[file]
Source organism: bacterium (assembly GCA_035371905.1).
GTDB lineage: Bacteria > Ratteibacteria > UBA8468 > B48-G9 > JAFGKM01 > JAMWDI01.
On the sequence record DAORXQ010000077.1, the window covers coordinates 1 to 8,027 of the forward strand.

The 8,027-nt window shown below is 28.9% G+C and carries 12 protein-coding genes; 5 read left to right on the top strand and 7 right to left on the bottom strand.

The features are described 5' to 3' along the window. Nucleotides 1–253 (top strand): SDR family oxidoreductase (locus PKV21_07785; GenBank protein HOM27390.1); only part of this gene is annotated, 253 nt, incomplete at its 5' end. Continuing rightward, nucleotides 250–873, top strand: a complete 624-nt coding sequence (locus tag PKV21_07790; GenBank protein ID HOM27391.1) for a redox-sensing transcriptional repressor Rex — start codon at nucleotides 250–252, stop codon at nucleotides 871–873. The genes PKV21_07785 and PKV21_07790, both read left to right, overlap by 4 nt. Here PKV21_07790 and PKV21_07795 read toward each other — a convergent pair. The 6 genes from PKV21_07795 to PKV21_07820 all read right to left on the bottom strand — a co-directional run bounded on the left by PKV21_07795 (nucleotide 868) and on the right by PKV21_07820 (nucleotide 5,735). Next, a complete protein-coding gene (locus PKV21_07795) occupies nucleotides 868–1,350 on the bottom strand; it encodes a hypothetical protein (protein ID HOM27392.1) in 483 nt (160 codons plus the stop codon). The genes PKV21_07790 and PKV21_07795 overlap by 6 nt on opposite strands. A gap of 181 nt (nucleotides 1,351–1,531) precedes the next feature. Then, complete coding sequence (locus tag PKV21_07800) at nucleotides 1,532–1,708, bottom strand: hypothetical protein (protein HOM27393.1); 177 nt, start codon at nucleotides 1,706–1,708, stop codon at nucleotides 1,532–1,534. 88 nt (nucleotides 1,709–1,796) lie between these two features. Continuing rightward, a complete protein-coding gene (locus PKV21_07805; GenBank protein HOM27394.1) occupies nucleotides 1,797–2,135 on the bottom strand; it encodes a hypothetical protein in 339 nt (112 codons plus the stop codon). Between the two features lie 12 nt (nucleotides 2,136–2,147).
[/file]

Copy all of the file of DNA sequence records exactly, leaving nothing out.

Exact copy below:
Source organism: bacterium (assembly GCA_035371905.1).
GTDB lineage: Bacteria > Ratteibacteria > UBA8468 > B48-G9 > JAFGKM01 > JAMWDI01.
On the sequence record DAORXQ010000077.1, the window covers coordinates 1 to 8,027 of the forward strand.

The 8,027-nt window shown below is 28.9% G+C and carries 12 protein-coding genes; 5 read left to right on the top strand and 7 right to left on the bottom strand.

The features are described 5' to 3' along the window. Nucleotides 1–253 (top strand): SDR family oxidoreductase (locus PKV21_07785; GenBank protein HOM27390.1); only part of this gene is annotated, 253 nt, incomplete at its 5' end. Continuing rightward, nucleotides 250–873, top strand: a complete 624-nt coding sequence (locus tag PKV21_07790; GenBank protein ID HOM27391.1) for a redox-sensing transcriptional repressor Rex — start codon at nucleotides 250–252, stop codon at nucleotides 871–873. The genes PKV21_07785 and PKV21_07790, both read left to right, overlap by 4 nt. Here PKV21_07790 and PKV21_07795 read toward each other — a convergent pair. The 6 genes from PKV21_07795 to PKV21_07820 all read right to left on the bottom strand — a co-directional run bounded on the left by PKV21_07795 (nucleotide 868) and on the right by PKV21_07820 (nucleotide 5,735). Next, a complete protein-coding gene (locus PKV21_07795) occupies nucleotides 868–1,350 on the bottom strand; it encodes a hypothetical protein (protein ID HOM27392.1) in 483 nt (160 codons plus the stop codon). The genes PKV21_07790 and PKV21_07795 overlap by 6 nt on opposite strands. A gap of 181 nt (nucleotides 1,351–1,531) precedes the next feature. Then, complete coding sequence (locus tag PKV21_07800) at nucleotides 1,532–1,708, bottom strand: hypothetical protein (protein HOM27393.1); 177 nt, start codon at nucleotides 1,706–1,708, stop codon at nucleotides 1,532–1,534. 88 nt (nucleotides 1,709–1,796) lie between these two features. Continuing rightward, a complete protein-coding gene (locus PKV21_07805; GenBank protein HOM27394.1) occupies nucleotides 1,797–2,135 on the bottom strand; it encodes a hypothetical protein in 339 nt (112 codons plus the stop codon). Between the two features lie 12 nt (nucleotides 2,136–2,147).